Boffo box office for animated fare, plus the big disc sellers, Transformers Season Two reviewed, and an exclusive chat with Sister Act’s Michael Kosarin! Plus Disney historian Christian Renaut needs your help!
It’s been a healthy weekend in terms of box office, with Spike Jonze’s latest, the semi-animated take on Maurice Sendak’s Where The Wild Things Are proving to have captured audiences’ interest with an impressive $32.5 million opening. Not only did this exceed expectations, but the take helped to push the total revenue for this week’s top ten films to almost 60% higher than the same time frame one year ago. The drop-off seems set to be big though: word of mouth isn’t strong and the film has been criticized for wandering too far from Sendak’s originally more child-friendly book.
Overseas, Disney/Pixar’s Up is leading the way, enjoying a hugely successful international rollout. Although set for DVD and Blu-ray release in just a couple of weeks, Up has only just begun its European release adventure, landing at the number one spot in the UK for two weeks running, grossing more than the numbers two to fifteen films in the chart did combined! This is also the fourth time in its release that it has hit the top spot internationally, having enjoyed a big bow in Italy this past weekend: Up‘s take now stands at almost $600m worldwide, putting it on track to equal or exceed WALL-E and Ratatouille. Ironically given the press aimed at outgoing Disney exec Dick Cook, the Studio’s G-Force is also performing well on the international circuit, pushing $130m to date.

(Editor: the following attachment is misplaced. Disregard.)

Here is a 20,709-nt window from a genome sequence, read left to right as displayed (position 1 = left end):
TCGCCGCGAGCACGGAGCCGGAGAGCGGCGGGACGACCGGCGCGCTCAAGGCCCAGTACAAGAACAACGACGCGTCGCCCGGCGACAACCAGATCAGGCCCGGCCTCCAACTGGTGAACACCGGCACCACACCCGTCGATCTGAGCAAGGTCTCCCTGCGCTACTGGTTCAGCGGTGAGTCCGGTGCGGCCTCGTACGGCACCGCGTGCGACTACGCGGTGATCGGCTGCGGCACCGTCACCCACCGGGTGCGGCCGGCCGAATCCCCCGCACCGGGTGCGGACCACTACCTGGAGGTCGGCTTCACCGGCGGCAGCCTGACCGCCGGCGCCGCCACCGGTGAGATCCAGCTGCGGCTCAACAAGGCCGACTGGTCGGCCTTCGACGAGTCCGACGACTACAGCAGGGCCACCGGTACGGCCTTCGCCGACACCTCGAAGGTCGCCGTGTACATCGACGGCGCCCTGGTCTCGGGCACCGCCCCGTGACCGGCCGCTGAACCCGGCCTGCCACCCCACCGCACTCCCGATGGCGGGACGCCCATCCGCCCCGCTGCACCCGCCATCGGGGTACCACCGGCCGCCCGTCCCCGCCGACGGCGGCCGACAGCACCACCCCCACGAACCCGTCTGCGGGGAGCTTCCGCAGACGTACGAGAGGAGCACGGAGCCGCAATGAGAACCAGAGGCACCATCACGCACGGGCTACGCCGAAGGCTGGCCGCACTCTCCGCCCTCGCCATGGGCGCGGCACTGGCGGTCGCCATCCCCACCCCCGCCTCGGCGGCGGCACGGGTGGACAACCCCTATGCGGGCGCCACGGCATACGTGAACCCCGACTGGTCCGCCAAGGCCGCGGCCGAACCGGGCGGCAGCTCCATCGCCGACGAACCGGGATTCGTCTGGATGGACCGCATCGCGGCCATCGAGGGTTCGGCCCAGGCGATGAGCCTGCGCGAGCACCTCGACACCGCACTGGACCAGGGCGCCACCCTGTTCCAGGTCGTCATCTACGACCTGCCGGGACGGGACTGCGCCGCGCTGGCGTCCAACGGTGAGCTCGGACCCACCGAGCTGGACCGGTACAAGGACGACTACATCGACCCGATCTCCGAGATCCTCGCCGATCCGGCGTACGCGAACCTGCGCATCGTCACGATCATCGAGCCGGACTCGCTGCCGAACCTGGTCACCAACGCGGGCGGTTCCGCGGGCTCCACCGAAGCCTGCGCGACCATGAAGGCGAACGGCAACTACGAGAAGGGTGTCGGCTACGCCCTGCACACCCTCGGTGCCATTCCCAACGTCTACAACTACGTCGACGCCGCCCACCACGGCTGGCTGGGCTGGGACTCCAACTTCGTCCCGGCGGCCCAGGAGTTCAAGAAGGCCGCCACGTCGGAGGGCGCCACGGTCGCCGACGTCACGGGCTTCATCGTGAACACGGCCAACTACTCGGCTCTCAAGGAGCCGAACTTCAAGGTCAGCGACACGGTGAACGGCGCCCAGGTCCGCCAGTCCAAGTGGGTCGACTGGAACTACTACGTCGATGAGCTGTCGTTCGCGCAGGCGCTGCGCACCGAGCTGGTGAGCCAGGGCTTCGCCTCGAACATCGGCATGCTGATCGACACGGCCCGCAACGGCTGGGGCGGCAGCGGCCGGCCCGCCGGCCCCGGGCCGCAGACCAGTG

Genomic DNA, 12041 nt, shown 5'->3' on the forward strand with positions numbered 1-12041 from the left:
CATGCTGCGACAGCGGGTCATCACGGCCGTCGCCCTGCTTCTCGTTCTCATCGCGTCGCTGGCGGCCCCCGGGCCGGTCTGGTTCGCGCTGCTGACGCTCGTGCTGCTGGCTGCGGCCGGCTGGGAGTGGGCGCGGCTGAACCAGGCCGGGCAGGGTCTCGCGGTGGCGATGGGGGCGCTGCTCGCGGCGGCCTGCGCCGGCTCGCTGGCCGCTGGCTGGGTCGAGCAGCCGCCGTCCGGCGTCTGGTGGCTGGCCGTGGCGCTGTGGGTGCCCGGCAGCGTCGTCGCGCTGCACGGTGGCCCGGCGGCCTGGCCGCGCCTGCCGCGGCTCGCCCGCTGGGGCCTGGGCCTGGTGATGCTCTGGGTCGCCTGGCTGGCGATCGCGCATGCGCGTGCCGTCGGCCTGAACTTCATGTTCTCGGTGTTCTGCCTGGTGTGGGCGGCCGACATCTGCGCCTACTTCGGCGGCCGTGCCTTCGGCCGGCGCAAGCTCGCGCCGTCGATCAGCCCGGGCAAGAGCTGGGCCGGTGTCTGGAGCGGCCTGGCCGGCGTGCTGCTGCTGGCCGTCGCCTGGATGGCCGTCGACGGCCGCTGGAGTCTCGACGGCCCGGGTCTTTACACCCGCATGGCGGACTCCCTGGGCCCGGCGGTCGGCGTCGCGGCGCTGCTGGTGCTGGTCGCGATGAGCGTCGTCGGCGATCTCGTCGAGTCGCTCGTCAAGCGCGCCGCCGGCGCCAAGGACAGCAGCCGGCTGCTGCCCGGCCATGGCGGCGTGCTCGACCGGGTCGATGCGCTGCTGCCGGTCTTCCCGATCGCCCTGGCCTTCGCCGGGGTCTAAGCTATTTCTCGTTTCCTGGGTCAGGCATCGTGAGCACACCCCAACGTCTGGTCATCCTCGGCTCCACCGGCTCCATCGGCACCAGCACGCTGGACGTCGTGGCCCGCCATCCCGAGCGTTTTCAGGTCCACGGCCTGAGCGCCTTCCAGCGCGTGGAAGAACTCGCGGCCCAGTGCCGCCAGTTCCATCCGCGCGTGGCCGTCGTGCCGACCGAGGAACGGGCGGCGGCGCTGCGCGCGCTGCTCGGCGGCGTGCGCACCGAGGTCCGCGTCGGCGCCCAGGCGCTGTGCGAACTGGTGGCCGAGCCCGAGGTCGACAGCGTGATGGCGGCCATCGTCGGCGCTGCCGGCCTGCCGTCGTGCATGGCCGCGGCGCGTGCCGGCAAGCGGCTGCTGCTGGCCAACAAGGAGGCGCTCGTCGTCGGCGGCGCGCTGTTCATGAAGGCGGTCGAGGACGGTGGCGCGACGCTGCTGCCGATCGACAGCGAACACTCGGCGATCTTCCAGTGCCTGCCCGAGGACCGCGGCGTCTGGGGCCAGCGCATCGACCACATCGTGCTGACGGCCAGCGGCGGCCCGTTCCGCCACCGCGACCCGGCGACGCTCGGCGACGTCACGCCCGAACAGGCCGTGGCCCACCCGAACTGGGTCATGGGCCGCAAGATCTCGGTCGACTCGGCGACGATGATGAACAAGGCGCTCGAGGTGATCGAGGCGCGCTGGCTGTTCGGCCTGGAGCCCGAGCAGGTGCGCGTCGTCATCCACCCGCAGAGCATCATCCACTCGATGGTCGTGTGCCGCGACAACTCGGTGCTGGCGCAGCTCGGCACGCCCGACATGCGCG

On home video, the big titles are Snow White and Monsters Vs. Aliens, pretty much splitting the markets between them equally. Snow has taken the Blu-ray charts by storm, seeing off The Wizard Of Oz‘s deluxe box by more than half the extra sales, while MvA is enjoying itself atop the DVD sellers list, where Snow White has yet to bow (that disc being released November 24). Interestingly, consumers have been preferring the single-disc and Blu-ray Disc editions of MvA over the two-disc DVD pack that bundles in Bob’s new 3D adventure…seems audiences are getting wise to the Studios’ double-dipping, or are more interested to wait for true 3D in the home before splashing out on extras bundles.